He doesn’t realise how dangerous it is, whilst all the time the reader is wondering how much deeper he is going to be drawn into this situation fraught with the emotional neediness of the different family members. Edith, after five years, still can’t get over the loss of the physically free, athletic life she had before the accident. Ilona, the woman Hofmiller was immediately attracted to the first time he went to the castle, must be more than ready for the life that awaits her with the fiancé she is quick to mention very early on. And the father…. He is becoming a more and more complex character as time goes on. Hofmiller is astonished at his kindness from the start, too naïve to see how having a lively young man in the place has transformed its deadened, exhausted atmosphere. But Herr Kekesfalva, old before his time, is suffering from something beyond the worry his daughter brings him. Dr Condor tells Hofmiller as they leave the castle that he is nothing like the man he used to be.
‘His eyes fill with tears at the least little thing, the slightest new fear drains the colour from his face. It’s particularly alarming to see a man who used to be as thrusting as energetic as Kekesfalva giving up like that…. It doesn’t bode well when hard men suddenly turn soft – I don’t even like to see them become kindly.’
The ‘soft’ Kekesfalva is the only one we’ve met, but it’s now possible to see that the motives behind his actions might be far more calculating than those of a worried old man. Right from the start of the novel, the idea of entrapment has seemed a possibility, but Herr K’s apparent sincerity and quickness to become tearful has made such a thing seem unlikely. But who’s judging? The middle-aged narrator is always keen to remind us of the naivety and unreliability of his younger self’s opinions of anything, and whenever he expresses a view on anything or anyone we reserve judgment. Now, this reader at least is wondering just how much the young man has got wrong. The doctor has detected a change in Edith, as though she has been getting a second opinion. She is behaving, for the first time in a long time, as if she has found a reason to recover. Hofmiller, of course, can’t guess the truth behind this. But the clues given by his older self, and the solemn definitions of what real pity does and does not consist of, are enough to make the alarm bells ring louder than ever.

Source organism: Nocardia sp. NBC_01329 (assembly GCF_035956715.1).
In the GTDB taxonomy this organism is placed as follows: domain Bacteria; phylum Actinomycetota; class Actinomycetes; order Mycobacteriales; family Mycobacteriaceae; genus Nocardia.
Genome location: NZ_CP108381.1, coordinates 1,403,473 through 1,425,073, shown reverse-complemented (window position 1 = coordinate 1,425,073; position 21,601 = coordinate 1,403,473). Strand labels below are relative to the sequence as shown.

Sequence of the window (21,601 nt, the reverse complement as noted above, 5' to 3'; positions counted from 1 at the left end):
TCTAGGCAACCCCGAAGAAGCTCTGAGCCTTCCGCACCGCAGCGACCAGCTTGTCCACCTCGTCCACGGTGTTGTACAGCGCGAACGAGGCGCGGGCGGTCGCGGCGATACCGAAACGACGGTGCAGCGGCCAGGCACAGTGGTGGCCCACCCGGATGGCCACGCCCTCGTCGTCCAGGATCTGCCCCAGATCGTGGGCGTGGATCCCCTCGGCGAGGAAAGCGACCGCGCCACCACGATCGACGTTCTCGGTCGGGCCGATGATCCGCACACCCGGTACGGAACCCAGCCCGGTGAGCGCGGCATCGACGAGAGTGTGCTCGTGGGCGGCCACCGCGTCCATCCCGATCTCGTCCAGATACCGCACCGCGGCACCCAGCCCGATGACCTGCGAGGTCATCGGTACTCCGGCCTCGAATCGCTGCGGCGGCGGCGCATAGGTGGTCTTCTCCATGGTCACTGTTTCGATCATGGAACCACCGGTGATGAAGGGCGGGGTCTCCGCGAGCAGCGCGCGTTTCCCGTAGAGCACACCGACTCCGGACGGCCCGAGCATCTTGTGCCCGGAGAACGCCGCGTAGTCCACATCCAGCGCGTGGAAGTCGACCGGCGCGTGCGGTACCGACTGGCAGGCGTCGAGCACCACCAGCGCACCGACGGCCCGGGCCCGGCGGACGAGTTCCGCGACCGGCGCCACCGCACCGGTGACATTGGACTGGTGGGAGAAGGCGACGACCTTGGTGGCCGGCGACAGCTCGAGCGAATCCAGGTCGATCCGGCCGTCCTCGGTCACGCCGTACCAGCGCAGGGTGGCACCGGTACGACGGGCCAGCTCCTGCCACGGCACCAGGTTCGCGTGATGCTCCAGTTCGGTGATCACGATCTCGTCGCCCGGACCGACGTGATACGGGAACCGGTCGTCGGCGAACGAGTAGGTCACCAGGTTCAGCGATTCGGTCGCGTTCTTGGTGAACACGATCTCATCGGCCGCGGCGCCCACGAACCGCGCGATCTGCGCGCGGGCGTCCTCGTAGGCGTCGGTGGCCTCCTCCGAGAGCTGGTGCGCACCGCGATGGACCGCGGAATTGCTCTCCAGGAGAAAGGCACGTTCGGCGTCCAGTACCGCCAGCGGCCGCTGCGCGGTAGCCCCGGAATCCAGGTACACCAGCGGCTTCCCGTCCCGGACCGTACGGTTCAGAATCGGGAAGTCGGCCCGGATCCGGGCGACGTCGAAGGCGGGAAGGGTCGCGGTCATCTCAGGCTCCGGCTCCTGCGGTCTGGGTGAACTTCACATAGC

Pages 142-297 – to Edith’s long letter
The letter isn’t quite five pages of italics in the book, although Hofmiller describes it as sixteen pages of hasty scrawl. He’s received it from the hysterically overwrought young woman he’s always wanted to think of as a child but who, earlier in the day, has done all she can to let him know that he has to stop thinking of her that way. He’s had hours to think about the horrifying truth of being the object of a love that he can’t possibly return, and wonders whose plight is worse, that of the innocent object of unrequited passion, or of the poor creature he has spent enough time with for her to imagine that he might love her. Isn’t a woman making herself more vulnerable than any male lover by opening up her heart in the way that Edith just has to him? Won’t the betrayal be all the worse if he can’t find it in himself – and he really doesn’t think he can, however guilty he feels for allowing this to happen – to at least pretend? Before he had been able to make his way hastily from the castle, Ilona has confirmed to him that Edith has harboured feelings for him almost from the start. And all he has done – in all innocence, he tries to tell himself – is treat her with concerned pity.